Tom Wolfson (b. 1949) was raised in New York City's Upper East Side (Henderson Place) and attended Collegiate School for Boys for 13 years (K-12). Son of Emmy Award winning author, playwright, novelist, and historian Victor Wolfson, Tom struggled in the shadow of his infamous and charismatic father. Spectacular family feuds between his father (born of anarchist Russian immigrant Jews) and his Boston Brahman mother, who sought liberation from her upper class trappings through her involvement in the labor and socialist movements, influenced Tom's childhood. Graduating at the very bottom of his class, Tom set forth in the tumultuous Sixties to make his own way in life. From anti-Vietnam war unrest at the University of Wisconsin in Madison, a stint on a Vermont commune, a short-lived career as a hansom cab driver in New York's Central Park, Tom made his way to Los Angeles where he worked in the plumbing, restaurant, and insurance businesses and became involved for nine years in a primal therapy cult called The Center for Feeling Therapy. Following the cult's collapse in 1980 Tom became a public school teacher certified in social studies and moved with his wife to Cape Cod family property, a place of childhood happiness, to care for and reconcile with his then ailing and elderly father. Conflicted over how his father intended to bequeath his properties and with his father's demanding behavior, as well as feeling stranded like a blackfish on a beach suffocating under its own weight, Tom moved with his wife and new baby to northernmost Down East Maine. There he taught Passamaquoddy Indians and Woodland High School students for a year before resettling in less remote but still rural Bristol, New Hampshire. While teaching 8th grade social studies, working as a waiter, and delivering oil and kerosene for the Dead River Oil Company, Tom was able to earn his master's degree in liberal studies with an emphasis on creative writing at Dartmouth College. In 1990 Victor Wolfson died dramatically and characteristically in a house fire at the Cape property and Tom and his family inherited a portion of the land and a delapidated antique house. With the help of a Wampanoag medicine man and shamanic ritual along with a soul affirming and rekindled passion for stage acting and writing, Tom battled and eventually made peace with the ghost of his father. He lives in Wellfleet to this day.
“The author has produced a richly detailed, deftly written book ... A smooth read that succeeds as a case study of the failed promise of the baby boomers.”
– Kirkus Reviews
In this debut novel, a son recounts his struggles living in the shadow of his famous father.
Wolfson tells the tale of Leon Perlman, beginning with his visit to see his elderly, caustic father, Vincent, wintering in Puerto Rico. From there, the novel circles back to little Leon growing up in a brownstone on Manhattan’s Upper East Side and attending private school. But all is not well: his author/playwright father is cruel to his meek mother, who eventually leaves, and mean to his three sons. Wintering in New York and summering on Cape Cod, Leon progresses through the rites of 1960s youth—sex (both voluntary and involuntary), drugs, and a first job. Then he lights out for California, befriending the owner of a plumbing company who understands Leon’s “unspoken sorrow” and gives him a position. Leon endures the taunts of blue-collar co-workers, quits, and becomes an insurance agent—giving him what he calls “a license to steal”—until he breaks down and “just can’t do it anymore.” Returning back East, he bears up under his father’s “cutting criticisms” and the “essential disharmony and chaos” of Perlman family life. He bounces around teaching jobs in New England but returns to the Cape with his wife and daughter, working as a school bus driver. After his father dies in a fire, Leon inherits the old man’s Cape property, and he consults a psychic and several Native Americans to exorcise his father’s lingering presence there. The book ends with fuzzy snapshots of Wolfson, his wife, daughter, and father. The author has produced a richly detailed, deftly written book. He’s particularly adept at descriptions of places, from LA’s “indistinguishable small cities oozing down” along the freeways to lyrical portraits of the Cape’s sweeping landscape, and of people, too: a woman with bad makeup is described as looking like “an open burned marshmallow.” It’s not always clear why Leon is so resentful of his father, but in his narcissistic and petulant moments, he resembles no one as much as Vincent, albeit in diluted form. Leon’s story sometimes threatens to become a self-pitying tale of his wrestling with his personal demons, but Wolfson effectively lightens this chronicle of family dysfunction with subtle humor. Overall, the book raises more questions than it answers, which isn’t a bad thing.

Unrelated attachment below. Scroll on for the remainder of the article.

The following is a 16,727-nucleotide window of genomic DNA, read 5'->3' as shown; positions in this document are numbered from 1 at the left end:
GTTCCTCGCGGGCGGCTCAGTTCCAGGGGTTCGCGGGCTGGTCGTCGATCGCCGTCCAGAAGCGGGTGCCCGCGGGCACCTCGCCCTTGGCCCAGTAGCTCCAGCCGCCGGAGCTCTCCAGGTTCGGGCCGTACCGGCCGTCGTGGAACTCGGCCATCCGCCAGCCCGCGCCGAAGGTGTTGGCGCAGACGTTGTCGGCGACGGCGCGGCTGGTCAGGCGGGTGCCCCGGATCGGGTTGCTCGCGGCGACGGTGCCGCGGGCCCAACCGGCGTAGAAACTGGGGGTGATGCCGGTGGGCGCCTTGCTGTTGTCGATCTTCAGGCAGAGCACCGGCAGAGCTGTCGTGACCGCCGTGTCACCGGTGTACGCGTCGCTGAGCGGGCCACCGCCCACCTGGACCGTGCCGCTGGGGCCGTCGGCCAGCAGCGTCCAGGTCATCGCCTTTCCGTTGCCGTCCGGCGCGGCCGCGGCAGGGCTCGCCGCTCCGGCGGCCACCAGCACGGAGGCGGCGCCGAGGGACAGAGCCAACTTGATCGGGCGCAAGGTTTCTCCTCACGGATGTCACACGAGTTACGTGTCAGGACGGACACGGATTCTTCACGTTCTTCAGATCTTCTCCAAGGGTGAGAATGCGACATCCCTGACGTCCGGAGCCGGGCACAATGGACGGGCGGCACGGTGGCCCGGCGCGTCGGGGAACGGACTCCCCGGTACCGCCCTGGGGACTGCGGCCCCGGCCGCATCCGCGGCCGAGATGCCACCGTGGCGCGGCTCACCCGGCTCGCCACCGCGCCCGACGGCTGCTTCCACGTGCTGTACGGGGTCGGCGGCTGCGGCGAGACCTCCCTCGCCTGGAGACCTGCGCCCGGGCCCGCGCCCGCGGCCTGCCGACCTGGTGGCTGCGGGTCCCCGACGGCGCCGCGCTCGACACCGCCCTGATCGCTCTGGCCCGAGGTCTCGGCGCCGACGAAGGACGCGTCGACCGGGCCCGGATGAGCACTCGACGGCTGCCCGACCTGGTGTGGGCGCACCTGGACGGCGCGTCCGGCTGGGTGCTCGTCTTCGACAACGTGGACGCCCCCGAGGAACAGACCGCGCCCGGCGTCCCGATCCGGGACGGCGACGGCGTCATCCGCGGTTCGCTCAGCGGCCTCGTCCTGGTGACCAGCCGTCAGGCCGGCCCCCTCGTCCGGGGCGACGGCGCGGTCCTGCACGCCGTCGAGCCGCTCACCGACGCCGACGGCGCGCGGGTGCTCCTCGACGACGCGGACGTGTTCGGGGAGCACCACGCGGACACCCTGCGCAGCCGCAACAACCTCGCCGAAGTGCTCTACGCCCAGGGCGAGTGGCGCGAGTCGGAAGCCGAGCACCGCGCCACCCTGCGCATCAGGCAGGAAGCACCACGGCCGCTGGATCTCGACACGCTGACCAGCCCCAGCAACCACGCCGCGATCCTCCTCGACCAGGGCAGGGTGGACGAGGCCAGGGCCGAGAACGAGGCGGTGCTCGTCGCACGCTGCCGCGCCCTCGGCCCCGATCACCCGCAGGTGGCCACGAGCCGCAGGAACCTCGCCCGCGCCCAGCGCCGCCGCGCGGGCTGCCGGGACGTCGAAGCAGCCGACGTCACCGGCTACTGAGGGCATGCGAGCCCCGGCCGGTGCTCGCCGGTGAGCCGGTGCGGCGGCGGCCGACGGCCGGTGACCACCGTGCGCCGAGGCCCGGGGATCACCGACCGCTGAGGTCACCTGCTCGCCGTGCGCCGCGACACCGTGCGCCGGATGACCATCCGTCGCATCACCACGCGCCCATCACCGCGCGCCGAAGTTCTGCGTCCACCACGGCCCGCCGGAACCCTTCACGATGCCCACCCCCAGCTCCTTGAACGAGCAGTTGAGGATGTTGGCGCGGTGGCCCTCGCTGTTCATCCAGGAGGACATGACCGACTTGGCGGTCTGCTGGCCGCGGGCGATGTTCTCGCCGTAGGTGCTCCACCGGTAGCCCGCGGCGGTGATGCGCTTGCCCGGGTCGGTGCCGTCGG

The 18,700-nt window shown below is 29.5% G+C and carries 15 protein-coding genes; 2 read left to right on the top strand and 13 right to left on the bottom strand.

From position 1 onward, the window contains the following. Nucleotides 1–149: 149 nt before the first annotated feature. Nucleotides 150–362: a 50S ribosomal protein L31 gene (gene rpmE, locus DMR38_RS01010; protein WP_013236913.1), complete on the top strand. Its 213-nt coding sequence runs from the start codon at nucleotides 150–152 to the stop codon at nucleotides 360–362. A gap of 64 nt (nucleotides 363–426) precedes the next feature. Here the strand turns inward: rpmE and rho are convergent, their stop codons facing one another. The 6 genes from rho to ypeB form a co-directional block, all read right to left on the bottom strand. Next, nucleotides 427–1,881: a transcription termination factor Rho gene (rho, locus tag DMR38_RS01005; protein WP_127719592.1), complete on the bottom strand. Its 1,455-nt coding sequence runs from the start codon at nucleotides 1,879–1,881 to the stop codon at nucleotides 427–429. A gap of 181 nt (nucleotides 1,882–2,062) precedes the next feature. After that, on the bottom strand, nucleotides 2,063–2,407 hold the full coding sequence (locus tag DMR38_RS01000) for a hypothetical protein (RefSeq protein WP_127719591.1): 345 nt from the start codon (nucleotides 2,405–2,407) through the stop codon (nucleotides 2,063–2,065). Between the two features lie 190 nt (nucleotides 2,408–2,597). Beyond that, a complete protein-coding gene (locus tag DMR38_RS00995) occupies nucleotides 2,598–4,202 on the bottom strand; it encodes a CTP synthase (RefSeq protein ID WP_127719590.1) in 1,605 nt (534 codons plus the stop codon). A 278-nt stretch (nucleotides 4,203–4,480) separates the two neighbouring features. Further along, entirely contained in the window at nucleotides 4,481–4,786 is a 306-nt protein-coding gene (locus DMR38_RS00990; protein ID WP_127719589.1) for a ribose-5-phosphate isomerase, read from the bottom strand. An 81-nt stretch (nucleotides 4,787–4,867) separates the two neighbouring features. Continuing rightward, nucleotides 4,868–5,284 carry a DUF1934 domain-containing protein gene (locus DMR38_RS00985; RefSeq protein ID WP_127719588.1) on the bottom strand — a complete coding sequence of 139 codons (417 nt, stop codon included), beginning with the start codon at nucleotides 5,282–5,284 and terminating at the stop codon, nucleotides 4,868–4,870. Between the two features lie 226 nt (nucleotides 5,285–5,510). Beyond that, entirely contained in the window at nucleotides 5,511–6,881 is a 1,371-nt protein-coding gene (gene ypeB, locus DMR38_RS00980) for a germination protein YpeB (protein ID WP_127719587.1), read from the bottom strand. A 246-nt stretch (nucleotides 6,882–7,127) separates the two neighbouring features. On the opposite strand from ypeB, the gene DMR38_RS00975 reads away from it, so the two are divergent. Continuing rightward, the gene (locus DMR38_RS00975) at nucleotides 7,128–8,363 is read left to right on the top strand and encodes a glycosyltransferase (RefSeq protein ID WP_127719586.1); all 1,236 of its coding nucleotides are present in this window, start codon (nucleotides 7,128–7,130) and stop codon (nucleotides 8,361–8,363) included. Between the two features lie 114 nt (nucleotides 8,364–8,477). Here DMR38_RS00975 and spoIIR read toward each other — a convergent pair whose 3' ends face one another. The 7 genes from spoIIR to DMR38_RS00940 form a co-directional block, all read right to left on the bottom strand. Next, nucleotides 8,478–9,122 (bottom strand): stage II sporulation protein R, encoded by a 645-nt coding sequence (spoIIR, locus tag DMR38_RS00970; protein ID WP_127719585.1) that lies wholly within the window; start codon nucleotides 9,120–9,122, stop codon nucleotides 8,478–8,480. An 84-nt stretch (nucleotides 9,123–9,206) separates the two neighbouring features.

A smooth read that succeeds as a case study of the failed promise of the baby boomers.
Pub Date: April 20, 2015
Page count: 346pp
Publisher: Loagy Bay Press
Review Posted Online: Aug. 28, 2015
The Finer Life, a dramatic monologue preview based upon the 2nd chapter of THE BLACKFISH INHERITANCE performed by Thomas Wolfson
South Wellfleet, MA
Death in Midsummer & Other Stories
Van driver for the elderly
Favorite line from a book
Our birth is but a sleep and a forgetting: The Soul that rises with us, our life's Star, Hath had elsewhere its setting, And cometh from afar: not in entire forgetfulness, And not in utter nakedness, But trailing clouds of glory do we come, From God who i
Unexpected skill or talent
Passion in life
stage acting, adventure bicyclingThe Soul of an Artist, 2015 WOMR Radio Interview with Author, 2015
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